Finn is an avid Liverpool fan and film fanatic but above all he is a fervent (verging on psychotic) listener to music. Finn’s favourite album is the Beach Boys’ ‘Pet Sounds’, with perhaps the only LP to rival this being Brian Wilson’s follow up album and swansong ‘SMilE’. If only it were finished... Finn is enjoying being in Wells for another year and is rediscovering the place he calls his home.
Oliver Chubb (tenor) has recently completed his undergraduate degree in Music at the University of Bristol, specialising in composition and performance. He began his musical life as a chorister at Portsmouth Cathedral, which founded a lifelong love of choral music. Though he didn’t realise it at the time, being a chorister would play a huge part in his musical education and his appreciation of cathedral music.
In addition to singing, Oliver is also a keen trumpeter; he began playing at the age of six with the sole intention of “making people’s ears explode”; residents of Vicars’ Close will be pleased to know he has long since abandoned this desire! His time at Portsmouth Cathedral also had a part in his education in trumpet by giving him the opportunity to play The Last Post while still a chorister and, after his voice took its natural downward course, he continued to play as a trumpeter for larger services, including on the 2014 BBC Radio 4 Christmas Morning Broadcast.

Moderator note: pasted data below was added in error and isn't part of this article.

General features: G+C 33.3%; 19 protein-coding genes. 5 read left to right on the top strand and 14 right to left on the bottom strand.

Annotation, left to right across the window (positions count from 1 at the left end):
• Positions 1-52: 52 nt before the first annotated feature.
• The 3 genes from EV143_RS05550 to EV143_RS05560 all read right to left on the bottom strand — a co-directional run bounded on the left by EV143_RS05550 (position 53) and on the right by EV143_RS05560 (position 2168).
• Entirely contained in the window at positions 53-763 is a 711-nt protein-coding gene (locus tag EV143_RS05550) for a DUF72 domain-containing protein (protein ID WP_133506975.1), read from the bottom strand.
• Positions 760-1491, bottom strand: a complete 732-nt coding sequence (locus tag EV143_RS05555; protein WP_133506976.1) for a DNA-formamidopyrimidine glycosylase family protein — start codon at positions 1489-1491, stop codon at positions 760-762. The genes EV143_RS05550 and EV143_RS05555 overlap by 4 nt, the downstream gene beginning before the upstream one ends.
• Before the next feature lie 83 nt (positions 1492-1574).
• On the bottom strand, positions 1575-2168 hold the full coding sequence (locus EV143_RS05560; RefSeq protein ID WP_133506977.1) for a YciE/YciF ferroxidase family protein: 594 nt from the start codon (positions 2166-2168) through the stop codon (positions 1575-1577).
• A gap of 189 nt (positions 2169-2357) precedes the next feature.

During his time at the University of Bristol, Oliver has performed in many ensembles; he was the principal trumpet of the University Chamber Orchestra for two years and as a singer has sung both as choir member and as a soloist, most notably while on tour with the University in Prague last year (Schubert's Mass in F) and Barcelona this year (Mozart's Requiem). In his final year at Bristol, he was awarded both the JH Britton Award and the Performance Prize by the Music Department. As well as his studies at University, Oliver was a choral scholar at Bristol Cathedral, with whom he performed live on BBC Radio 3 and on BBC One TV in the 2016 Christmas Morning Service, as well as taking part in the recording of the choir’s new CD.
Oliver’s favourite musical experience was singing in the BBC Proms Youth Choir in Elgar’s The Dream of Gerontius under the baton of Sir Simon Rattle at the BBC Proms, closely followed by Verdi’s Requiem Marin Alsop the following year.